Updated: Jun 12, 2022
Incidents, and unfortunately sometimes even accidents, concerning poor quality (contaminated) breathing gas (air, nitrox, trimix or another mixture) are reasonably rare; however, they do happen.
Contamination and its sources vary widely depending on the quality of equipment used for filling gas cylinders and its maintenance, filling station’s locations, operating personnel, and many other factors. The most common contaminations include, amongst others, hydrocarbons from compressor lubricants, carbon monoxide (CO) from engine exhaust and impurities from the surrounding environment such as methane and carbon dioxide (CO2).
Never just assume that the breathing gas in your cylinder is safe. You could be breathing a cocktail which, instead of supporting your life under water, could turn into a deadly poison. It could be a mistake that could prove fatal.
Some of the contaminants can be identified through a rough sniff test. Basically, crack open the cylinder valve just a little bit and give the contents a quick sniff. I always perform a quick sniff test before I attach my regulator to the cylinder. Over the years I had to return some cylinders because the gas smelled of cigarette smoke, paint fumes, engine exhaust, burnt grass, and even sewage. Sometimes the odour of the gas made you instantaneously nauseous. I have also seen cylinders contaminated with oil, water, diesel, and excessive rust.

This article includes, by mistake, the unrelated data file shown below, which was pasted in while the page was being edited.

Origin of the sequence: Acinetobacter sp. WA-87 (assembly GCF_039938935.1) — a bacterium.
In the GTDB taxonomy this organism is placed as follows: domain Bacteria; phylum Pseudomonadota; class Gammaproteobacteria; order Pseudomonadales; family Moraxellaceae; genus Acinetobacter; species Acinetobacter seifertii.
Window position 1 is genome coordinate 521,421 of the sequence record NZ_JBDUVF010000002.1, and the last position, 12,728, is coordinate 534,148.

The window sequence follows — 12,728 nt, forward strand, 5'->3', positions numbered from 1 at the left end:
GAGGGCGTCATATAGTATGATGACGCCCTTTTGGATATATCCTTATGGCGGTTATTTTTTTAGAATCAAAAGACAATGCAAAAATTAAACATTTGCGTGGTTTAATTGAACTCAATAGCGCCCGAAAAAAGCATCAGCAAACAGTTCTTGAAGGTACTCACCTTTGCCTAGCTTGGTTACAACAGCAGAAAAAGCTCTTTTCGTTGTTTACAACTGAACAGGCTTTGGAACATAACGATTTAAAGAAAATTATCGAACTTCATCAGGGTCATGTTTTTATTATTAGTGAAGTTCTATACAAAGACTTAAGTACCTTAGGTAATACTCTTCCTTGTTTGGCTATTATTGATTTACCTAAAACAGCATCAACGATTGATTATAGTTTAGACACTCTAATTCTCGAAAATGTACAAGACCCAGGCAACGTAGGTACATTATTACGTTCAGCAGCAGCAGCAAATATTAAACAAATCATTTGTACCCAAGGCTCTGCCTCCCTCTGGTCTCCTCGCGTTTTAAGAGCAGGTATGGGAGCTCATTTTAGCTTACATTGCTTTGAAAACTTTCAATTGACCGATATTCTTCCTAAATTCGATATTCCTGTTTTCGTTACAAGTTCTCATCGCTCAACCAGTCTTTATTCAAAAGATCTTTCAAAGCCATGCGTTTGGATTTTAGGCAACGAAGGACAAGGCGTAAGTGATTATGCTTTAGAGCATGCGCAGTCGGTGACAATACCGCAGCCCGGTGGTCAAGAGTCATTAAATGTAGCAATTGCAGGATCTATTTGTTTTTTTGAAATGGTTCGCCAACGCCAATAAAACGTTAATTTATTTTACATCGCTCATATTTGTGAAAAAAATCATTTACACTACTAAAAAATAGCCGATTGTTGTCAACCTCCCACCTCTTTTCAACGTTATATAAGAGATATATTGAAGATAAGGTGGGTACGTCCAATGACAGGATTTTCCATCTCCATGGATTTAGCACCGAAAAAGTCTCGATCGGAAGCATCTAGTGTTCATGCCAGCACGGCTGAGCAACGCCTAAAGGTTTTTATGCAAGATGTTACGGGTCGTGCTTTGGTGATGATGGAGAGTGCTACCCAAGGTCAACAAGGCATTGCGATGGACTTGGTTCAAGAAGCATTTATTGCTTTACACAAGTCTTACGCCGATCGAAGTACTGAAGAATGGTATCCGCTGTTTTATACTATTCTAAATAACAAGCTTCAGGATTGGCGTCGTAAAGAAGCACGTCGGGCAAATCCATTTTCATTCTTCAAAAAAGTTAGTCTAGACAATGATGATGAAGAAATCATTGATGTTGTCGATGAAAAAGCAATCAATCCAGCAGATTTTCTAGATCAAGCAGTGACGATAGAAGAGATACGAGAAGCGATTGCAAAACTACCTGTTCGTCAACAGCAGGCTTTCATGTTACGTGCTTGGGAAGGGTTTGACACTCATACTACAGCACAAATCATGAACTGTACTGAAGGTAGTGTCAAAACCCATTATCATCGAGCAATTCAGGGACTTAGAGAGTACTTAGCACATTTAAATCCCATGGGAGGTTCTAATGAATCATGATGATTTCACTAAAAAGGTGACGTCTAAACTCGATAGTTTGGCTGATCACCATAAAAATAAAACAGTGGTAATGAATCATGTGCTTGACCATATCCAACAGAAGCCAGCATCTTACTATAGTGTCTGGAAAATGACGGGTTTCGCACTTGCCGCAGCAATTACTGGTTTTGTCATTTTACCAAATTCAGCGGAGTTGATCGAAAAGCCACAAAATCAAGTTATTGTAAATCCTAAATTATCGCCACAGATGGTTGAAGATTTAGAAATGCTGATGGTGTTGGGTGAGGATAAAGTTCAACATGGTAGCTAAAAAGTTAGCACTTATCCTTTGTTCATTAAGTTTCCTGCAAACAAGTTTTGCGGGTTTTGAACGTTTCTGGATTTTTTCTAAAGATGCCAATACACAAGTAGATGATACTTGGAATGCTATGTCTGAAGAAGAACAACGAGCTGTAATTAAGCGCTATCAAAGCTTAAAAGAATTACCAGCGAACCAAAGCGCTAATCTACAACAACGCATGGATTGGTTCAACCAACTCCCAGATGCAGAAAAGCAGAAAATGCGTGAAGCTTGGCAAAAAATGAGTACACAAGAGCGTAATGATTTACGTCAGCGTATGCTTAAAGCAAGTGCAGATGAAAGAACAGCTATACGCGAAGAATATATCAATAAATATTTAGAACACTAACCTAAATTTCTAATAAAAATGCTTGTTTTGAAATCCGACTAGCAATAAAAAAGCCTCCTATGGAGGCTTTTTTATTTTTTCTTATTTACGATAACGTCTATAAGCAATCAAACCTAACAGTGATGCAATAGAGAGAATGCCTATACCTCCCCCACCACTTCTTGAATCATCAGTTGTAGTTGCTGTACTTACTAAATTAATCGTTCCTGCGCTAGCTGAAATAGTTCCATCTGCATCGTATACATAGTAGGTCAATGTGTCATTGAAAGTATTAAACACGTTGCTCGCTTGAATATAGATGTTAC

While the sniff test is OK for contaminants that you can smell, it will not identify presence of contaminants such as carbon monoxide. Oxygen and carbon monoxide monitors are readily available these days. If you travel to remote places where the quality of compressors could be suspect, a gas monitor could add peace of mind and make your diving safer.
When diving on nitrox or trimix, analyse every tank before every dive without exception.
The impact of breathing bad gas on divers varies depending on the contaminant breathed. Among the most severe symptoms are impaired judgment and loss of consciousness, both of which could be deadly underwater.